I know it's hard to justify having surgery when you're feeling perfectly well, especially when that surgery will most likely mess up your digestive tract function--which is probably working for you just fine right now--for the rest of your life (why I'm on here). But once they go bad, that's the end of them. And unfortunately when the end comes, you'll hurt so bad you'll be begging someone to take it out. And you'll have already become accustomed to the digestive problems. Your gall bladder may go bad tonight, or ten years from now, but it will eventually crap out on you. Unfortunately those stones never go away on their own, except through the bile duct.

If and when it does come out, have a doctor write you a prescription for Welchol (some people on here also recommend Questran, but Welchol is what I personally take). You may have to see a G.I. in order to get it, because a PCP might not know what it's about. Oddly enough, it is a cholesterol medicine, but it has an interesting side affect in that it binds up bile. When you have no gall bladder, your liver drips bile into your intestines constantly. If it drips steadily and your intestines don't react to that, then you'll have no problems with food. A lot of people post-gall bladders don't have problems most of the time. But a lot of people do have problems most of the time, and pretty much everyone has problems at some point. I don't know if it's because the liver suddenly produces too much or if it hangs out in the intestines somewhere and builds up to toxic levels, but when you get sick, you'll be sick! That's when you pull out the Welchol. You will know you are having a problem when you have yellow (maybe even green) diarrhea that burns you a new one. Or if you being vomiting inexplicably (and if it's yellow or green too). That's too much bile in your intestines/digestive tract. Take a Welchol, give it 30 minutes and you should stop having diarrhea (I assume it works for vomiting as well, although, thankfully, that's not something I suffer from). One pill almost always works for me during an emergency. Although those biscuits and gravy I had about 2 years ago really did me in; I took 3 or 4 pills before I got that episode stopped. That was the last biscuits and gravy that I had too, I can tell you! If you are like me and have problems most of the time, you can take Welchol daily and it keeps you from having problems. You can also take it before you eat something (like pizza) that you know from experience will cause you problems.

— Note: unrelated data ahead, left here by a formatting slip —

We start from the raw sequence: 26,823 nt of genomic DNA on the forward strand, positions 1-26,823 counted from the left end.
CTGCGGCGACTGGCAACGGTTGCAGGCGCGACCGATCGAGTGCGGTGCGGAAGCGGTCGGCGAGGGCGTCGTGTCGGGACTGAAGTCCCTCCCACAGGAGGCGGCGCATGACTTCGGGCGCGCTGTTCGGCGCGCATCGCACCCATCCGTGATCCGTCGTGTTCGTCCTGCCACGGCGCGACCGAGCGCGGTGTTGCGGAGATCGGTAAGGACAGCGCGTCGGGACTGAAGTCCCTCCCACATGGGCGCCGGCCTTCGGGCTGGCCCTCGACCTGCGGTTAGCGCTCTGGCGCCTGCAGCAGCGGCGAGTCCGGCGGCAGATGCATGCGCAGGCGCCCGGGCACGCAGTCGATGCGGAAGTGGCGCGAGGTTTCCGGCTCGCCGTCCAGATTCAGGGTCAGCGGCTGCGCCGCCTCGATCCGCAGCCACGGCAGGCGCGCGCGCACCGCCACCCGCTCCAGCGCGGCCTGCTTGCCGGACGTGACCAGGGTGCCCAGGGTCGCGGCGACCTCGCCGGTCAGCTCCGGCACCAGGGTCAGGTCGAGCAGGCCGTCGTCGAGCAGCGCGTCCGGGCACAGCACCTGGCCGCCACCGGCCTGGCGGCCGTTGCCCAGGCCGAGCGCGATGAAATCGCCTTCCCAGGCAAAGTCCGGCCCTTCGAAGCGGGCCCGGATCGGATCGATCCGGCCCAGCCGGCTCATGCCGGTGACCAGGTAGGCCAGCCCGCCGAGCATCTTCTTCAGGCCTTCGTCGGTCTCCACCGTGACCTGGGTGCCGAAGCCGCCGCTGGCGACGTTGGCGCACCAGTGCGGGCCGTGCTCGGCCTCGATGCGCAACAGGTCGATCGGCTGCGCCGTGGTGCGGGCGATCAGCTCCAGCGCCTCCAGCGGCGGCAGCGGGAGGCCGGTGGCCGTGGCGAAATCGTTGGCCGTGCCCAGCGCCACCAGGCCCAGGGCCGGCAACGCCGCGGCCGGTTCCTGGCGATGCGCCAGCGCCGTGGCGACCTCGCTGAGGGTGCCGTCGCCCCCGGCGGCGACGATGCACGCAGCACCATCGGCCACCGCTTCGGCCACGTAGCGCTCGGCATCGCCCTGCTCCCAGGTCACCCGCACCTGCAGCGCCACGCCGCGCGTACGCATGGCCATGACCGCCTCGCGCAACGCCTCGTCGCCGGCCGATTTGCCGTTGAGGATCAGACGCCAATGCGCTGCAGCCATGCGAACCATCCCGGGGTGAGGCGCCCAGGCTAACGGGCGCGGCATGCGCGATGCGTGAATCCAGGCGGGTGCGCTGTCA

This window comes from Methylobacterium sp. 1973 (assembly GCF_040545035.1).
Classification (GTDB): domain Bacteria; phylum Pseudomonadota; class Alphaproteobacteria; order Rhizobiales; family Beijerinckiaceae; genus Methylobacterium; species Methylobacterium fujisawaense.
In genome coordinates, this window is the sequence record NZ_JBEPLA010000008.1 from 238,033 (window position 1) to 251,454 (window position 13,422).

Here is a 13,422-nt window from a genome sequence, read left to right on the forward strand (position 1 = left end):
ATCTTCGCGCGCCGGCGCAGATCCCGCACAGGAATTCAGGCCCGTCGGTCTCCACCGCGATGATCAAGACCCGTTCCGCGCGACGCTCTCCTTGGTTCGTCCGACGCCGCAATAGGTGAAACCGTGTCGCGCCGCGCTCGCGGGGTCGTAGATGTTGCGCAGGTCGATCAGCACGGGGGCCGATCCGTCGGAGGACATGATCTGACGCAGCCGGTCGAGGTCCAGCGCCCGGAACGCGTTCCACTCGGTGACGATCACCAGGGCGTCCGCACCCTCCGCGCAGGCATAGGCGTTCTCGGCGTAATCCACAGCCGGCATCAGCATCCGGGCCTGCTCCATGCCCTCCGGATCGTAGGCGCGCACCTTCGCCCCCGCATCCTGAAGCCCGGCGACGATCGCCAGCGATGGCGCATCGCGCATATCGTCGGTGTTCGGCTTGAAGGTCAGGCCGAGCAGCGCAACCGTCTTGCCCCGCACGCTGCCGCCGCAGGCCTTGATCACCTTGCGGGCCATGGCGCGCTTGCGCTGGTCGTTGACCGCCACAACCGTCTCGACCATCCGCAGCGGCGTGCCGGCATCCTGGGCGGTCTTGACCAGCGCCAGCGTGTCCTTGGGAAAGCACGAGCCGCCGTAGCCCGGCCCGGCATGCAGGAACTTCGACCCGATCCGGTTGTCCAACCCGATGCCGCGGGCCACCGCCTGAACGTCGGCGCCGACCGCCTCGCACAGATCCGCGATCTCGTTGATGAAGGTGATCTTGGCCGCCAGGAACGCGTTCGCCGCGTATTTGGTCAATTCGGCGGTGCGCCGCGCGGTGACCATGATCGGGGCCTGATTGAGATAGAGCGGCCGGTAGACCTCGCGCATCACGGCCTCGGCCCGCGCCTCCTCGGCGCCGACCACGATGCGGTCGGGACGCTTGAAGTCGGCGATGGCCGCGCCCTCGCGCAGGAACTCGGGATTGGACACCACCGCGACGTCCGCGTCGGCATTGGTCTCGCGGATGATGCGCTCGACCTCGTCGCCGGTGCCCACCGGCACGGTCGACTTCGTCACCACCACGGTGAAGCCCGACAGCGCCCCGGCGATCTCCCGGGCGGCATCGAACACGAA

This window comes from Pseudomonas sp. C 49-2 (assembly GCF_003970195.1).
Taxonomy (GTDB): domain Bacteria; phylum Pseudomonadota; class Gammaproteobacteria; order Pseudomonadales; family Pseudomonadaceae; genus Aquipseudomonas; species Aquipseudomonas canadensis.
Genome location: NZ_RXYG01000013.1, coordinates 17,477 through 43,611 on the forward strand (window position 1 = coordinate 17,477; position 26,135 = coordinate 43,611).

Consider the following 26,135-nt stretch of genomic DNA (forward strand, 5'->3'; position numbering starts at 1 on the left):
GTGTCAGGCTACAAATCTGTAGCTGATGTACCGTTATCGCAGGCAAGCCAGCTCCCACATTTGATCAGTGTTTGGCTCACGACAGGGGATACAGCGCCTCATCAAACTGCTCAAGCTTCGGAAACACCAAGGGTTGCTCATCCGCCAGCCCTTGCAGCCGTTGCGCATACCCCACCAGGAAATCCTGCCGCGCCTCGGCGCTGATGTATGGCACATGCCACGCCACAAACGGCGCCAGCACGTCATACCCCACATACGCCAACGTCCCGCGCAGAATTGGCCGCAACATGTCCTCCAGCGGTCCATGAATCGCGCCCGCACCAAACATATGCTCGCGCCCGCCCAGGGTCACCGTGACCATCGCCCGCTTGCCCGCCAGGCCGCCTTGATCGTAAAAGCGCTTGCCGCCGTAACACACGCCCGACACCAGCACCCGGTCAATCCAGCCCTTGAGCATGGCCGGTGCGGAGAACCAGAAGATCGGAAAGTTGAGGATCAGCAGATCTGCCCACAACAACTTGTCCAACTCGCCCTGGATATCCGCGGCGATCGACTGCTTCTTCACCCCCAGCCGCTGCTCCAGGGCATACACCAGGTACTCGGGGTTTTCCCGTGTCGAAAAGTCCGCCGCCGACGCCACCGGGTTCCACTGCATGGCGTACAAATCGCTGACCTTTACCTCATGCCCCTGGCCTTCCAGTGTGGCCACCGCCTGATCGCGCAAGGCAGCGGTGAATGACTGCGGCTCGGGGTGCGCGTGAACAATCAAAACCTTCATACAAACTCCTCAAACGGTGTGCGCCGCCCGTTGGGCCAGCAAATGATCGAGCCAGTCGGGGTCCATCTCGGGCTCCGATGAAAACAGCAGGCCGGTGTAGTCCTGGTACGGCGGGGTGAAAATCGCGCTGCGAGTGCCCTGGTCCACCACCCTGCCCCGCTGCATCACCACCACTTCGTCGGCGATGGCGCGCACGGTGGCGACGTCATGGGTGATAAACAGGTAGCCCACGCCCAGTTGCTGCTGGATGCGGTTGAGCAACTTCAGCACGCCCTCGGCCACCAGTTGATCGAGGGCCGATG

I know this sounds extremely dark and apocolyptic, but it's based on my own personal experience and from the personal experiences of the many people I know who have had their gall bladders go bad. I had doctors brush my symptoms aside for five years before I finally got it out and got some relief; make sure your decision not to have it out is your decision and not your doctor's. Don't be brushed aside. Feel free to ask him why you should and shouldn't have it out; voice any concerns you have about the possiblity of emergency surgery later. And if you decide you want it out and he tells you no, then find another doctor. Always look out for number one--yourself.

New Member

Date Joined Jun 2007
Total Posts : 1
   Posted 6/4/2007 8:37 AM (GMT -7)   
I have just found out that I have gallstones and im going to do the surgery laproscopic. Does this mean Im removing the whole gallbladder or just the stones? Also what type of problems did you find after having it removed? Does this require spending any nights in the hospital or is it a day surgery procedure? Im very nervous about this. Im from Toronto, Canada.

Veteran Member

Date Joined Jun 2005
Total Posts : 2976
   Posted 6/5/2007 3:33 PM (GMT -7)   
Someone new on here mentioned that her doctor might just remove her gall stones, but I had never heard of that before, nor do I know how they can even accomplish it.  Normally any surgery performed is to remove the gall bladder entirely.  But your doctor/surgeon should have made that crystal clear to you from the beginning.  Shame on him. 
I don't know if Canada and its NHS has any rules about surgeries and hospital stays, but in the US, this is an outpatient procedure, which means you are never admitted to the hospital and you don't stay the night.  I went in for my surgery at 6 in the morning, or so, and was out by early afternoon.  The surgery itself only lasted an hour or an hour and a half, but it took me a few hours to sleep off the anastesia. 
You will need 6-8 weeks to full recover from the surgery.  While the pain should be gone in a week or less, it will take 6-8 weeks for your body to adjust to not having a gall bladder.  This usually means a lot of diarrhea, and a very small food palate, consisting of a lot of low fat, bland foods, and little, if any, meat.  After 6-8 weeks are over, what you are left with is pretty much what you can expect for the rest of your life.  You can find out then what you can and cannot eat (and what you can't eat then will pretty much be something you can never eat again), and you will figure out how bad your symptoms are.  The vast majority of people who have their gall bladders removed either develop acid reflux or diarrhea, or both.  Some may experience constipation.  Some people have these problems every great once in a while, while some people have terrible problems every single day.  But once you are finished with the adjustment period, then you will know what it's going to be like from here on out, and you can medicate as needed.  But during that adjustment phase, anything's possible.  For instance, pork and beef both gave me diarrhea during that period, but after I adjusted, I was able to eat them again normally.  Caffeine, however, has never been something I have been able to go back on (I had to get off it when my gall bladder was still in because it made it worse even then).  As I said, keep it bland, low-fat, and only chicken and fish until 6 weeks have passed, then start adding stuff back into your diet to see what does and doesn't make your symptoms worse. 

Be sure to come back here when you are adjusted to get recommendations on meds to take or things to do to help whatever symptoms you wind up having permanently.